note;quoted-printable:JavaJerry's™ Custom Home Roasted Coffee Beans
=
	RK Drum roasting in Chesapeake, VA
x-mozilla-html:TRUE
urlhttp://members.cox.net/javajerry/javajerry.shtmlversion:2.1
end:vcard

17) From: True, Dennis W. FC1 (CVN69)
This is a multi-part message in MIME format.
Asking around I did find one person that said:
 
follow recipe #1 but place on a frozen cookie sheet or slab (marble slab
used for dough would be perfect) roll around to obtain a circluar shape
they will harden quickly so you have to be fast...
 
Dennis

18) From: True, Dennis W. FC1 (CVN69)
Would it take 2 beans in each mold instead of 1? (Because of the size)
Dennis

19) From: James Raven
Wow, it's so hard to believe that it's so hard to find somebody that knows =
something about making these tasty little treats , or acquiring the proper =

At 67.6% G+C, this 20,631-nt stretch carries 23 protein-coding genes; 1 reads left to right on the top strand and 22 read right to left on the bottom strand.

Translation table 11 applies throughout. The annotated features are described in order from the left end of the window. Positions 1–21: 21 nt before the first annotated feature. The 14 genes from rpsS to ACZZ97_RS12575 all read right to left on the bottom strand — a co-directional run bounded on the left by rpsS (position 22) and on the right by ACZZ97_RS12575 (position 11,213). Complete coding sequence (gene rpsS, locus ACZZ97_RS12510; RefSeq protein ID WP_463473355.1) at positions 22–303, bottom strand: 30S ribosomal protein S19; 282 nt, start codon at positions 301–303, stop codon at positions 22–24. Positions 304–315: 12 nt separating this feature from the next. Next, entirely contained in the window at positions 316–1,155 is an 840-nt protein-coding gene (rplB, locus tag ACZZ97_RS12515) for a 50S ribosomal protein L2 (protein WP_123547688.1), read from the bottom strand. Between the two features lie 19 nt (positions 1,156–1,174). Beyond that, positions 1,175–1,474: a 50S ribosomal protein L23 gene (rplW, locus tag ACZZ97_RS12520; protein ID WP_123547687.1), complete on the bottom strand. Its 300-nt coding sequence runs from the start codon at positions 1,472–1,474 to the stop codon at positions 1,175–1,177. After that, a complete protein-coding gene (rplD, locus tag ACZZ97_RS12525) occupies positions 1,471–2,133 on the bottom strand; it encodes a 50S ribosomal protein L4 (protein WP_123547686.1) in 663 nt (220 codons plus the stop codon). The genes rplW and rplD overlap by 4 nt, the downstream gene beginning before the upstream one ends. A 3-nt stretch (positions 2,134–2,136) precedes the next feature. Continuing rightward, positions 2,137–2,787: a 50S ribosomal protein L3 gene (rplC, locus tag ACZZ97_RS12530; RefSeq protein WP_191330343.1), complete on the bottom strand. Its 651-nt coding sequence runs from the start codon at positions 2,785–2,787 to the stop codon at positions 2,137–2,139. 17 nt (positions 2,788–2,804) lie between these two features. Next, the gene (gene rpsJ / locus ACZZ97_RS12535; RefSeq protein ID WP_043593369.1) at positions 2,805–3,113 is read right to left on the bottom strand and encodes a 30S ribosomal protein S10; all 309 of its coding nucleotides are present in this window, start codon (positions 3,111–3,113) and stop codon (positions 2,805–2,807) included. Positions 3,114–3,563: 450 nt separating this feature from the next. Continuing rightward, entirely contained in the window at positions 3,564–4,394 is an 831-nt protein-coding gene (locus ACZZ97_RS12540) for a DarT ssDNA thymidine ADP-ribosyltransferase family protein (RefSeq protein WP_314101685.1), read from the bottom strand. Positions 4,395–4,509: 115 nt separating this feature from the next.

molds for making them. I think someone has a secret their aren't sharing? 
Good Luck to us all who search out the hows and how tooooz!!
Post if you find out, mucho appreciation.
Thanks,
Jim 
<Snip>
ribes) go tohttp://sweetmarias.com/maillistinfo.html#personalsettingsWindows Live Hotmail and Microsoft Office Outlook  together at last. =
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20) From: Lynne
Did a search -http://tinyurl.com/24qeqhfor molds (scroll down). Lots of recipes on the web - most seem to be
the same, they suggest
melting chocolate chips for the coating. Remember the quality of the
chocolate is important, though -
I'd use a good quality, (especially don't want to ruin any good SM's beans!).
To get the shine & bite that chocolate should have, you need to temper
it. Just do a google search -
Jacque Torres used to show a way to temper with a microwave that's
really easy. I'm sure you could find
the same info on the internet.
Good luck, & let us know how they turn out.
Lynne

21) From: Homeroaster
On a boy scout camping trip last year, I roasted beans over the campfire and 
melted dark chocolate in a makeshift double boiler.  To this we added a 
bunch of beans and scooped spoonfuls onto waxed paper.  Each spoonful had